80% score too isn’t good enough
Sanjay Doshi was ecstatic when his son, Nandit, 18, scored 88.06% in his Higher Secondary Certificate (HSC) exam.mumbai Updated: Jun 24, 2011 01:07 IST
Sanjay Doshi was ecstatic when his son, Nandit, 18, scored 88.06% in his Higher Secondary Certificate (HSC) exam. However, Doshi’s happiness was short-lived as Nandit didn’t make it even to the second merit list of HR College, Churchgate, for the Bachelor of Accounting and Finance (BAF) course on Thursday.
The college put up its second admission merit list on the notice board on Thursday afternoon. The cut-off for the BAF course dropped from 93.4% in the first list to 93.17% in the second list. “After looking at the number of students who have scored more than 90% this year, it is highly unlikely that my son will even make it to the third merit list,” said Doshi. Finally, Nandit made it to Jai Hind College, where the BAF admission closed at 88% in the second list. “I hope his name appears on the third list.”
The cut-offs for most colleges in the first list were above 90% for the self-financing courses. Many students who have scored in the late eighties haven’t managed to secure a spot in premier colleges across the city.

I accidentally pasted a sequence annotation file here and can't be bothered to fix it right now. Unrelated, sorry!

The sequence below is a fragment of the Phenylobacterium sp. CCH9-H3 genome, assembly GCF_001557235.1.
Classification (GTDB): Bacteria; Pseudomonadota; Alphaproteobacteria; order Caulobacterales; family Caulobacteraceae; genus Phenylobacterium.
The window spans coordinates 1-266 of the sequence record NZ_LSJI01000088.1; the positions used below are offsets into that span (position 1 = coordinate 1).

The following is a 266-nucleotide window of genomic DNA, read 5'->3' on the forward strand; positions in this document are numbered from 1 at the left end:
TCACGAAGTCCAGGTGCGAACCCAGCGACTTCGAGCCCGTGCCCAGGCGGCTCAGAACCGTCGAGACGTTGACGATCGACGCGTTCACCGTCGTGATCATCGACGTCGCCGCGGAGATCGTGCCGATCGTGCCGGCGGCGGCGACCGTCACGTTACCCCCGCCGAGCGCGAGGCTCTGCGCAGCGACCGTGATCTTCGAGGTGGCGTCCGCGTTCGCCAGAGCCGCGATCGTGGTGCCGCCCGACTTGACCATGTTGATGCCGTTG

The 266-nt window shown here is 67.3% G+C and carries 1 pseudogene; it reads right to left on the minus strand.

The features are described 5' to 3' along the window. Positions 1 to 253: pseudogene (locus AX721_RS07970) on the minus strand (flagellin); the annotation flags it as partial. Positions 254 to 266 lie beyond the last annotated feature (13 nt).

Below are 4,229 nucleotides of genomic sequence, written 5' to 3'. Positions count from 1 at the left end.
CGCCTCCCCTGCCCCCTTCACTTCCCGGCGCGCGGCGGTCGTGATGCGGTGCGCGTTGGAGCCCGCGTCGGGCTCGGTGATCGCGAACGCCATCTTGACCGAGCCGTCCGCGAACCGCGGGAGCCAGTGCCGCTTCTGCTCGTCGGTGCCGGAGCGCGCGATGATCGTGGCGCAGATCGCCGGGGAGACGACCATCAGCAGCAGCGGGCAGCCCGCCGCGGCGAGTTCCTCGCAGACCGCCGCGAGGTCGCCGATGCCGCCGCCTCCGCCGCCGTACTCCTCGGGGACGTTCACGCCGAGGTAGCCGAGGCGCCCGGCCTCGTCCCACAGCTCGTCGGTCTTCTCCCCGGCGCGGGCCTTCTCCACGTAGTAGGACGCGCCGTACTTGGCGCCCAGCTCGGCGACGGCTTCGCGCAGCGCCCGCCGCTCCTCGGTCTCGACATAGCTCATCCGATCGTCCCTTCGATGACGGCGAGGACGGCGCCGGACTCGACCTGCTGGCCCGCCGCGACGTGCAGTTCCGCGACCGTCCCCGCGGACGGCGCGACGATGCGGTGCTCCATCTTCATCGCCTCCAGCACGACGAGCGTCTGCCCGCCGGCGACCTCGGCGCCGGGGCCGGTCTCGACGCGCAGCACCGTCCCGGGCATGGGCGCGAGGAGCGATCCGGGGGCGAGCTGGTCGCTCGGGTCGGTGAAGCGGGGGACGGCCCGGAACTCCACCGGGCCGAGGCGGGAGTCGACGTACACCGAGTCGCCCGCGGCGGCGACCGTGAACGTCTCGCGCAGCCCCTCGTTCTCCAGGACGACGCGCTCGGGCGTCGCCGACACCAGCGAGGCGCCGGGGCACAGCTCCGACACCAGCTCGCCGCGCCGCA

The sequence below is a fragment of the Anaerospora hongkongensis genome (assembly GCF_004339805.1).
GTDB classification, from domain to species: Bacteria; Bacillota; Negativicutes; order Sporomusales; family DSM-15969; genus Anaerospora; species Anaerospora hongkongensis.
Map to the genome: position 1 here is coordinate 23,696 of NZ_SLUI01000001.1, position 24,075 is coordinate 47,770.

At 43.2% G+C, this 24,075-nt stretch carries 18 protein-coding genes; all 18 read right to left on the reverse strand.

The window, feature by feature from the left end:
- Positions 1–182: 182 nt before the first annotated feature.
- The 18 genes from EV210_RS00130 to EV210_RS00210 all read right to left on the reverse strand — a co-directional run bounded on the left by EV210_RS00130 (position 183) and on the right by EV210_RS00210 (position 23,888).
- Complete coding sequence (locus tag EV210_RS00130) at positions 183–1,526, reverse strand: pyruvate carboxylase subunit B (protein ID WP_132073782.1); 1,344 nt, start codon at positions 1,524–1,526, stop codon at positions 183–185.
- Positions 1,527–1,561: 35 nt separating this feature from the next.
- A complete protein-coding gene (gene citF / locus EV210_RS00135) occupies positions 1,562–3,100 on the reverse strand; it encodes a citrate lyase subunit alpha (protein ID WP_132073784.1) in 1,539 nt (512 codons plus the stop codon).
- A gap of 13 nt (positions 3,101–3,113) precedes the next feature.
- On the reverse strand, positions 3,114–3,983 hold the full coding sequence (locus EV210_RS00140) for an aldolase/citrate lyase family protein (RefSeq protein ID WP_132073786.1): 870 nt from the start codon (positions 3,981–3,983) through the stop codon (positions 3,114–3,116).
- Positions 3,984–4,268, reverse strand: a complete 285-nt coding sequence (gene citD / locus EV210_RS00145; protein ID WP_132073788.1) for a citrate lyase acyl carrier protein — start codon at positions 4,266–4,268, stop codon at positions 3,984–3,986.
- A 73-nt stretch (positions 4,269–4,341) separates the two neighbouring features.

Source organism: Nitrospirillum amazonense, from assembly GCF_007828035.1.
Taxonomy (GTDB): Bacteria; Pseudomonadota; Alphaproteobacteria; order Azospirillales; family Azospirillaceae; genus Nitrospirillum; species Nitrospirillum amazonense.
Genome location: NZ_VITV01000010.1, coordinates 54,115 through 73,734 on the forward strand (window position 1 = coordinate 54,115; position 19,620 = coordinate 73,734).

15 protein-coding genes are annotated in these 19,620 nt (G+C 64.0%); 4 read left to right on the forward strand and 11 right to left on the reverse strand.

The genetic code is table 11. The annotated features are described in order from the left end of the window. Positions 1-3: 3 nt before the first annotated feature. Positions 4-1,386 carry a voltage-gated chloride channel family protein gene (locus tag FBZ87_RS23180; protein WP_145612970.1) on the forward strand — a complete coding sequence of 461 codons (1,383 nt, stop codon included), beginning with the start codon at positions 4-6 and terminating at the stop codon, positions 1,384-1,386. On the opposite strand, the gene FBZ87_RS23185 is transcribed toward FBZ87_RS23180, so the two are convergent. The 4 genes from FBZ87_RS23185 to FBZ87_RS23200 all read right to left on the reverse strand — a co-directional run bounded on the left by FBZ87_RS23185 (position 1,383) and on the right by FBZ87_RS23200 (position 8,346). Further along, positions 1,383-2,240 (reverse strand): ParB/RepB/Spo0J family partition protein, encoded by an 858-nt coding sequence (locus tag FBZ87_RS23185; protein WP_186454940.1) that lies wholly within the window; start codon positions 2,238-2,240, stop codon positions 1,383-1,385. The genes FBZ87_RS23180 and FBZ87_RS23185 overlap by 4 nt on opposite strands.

At the Jai Hind college campus, Richa Gupte, 17, was also disappointed. After scoring 80% in her Class 12 exam in the arts stream, Gupte did not find her name on the second merit list for the Bachelor of Management Studies (BMS) course at Jai Hind College. “I have no hopes of making it to the BMS course at any of the top-notch city colleges,” said Gupte, who also failed to crack the BMS entrance exam at St Xavier’s College. “I will probably have to stick to my in-house BA seat at Ramnarain Ruia College in Matunga,” she added.
Annlin Martins, 18, who cleared her Class 12 from KC College with 62 %, did not make it to the minority list for the Bachelor of Mass Media course at St Xavier’s College.
“I was confident that I would easily make it to the second merit list,” said Martins, who is hopeful of securing a seat through the management quota at her own college.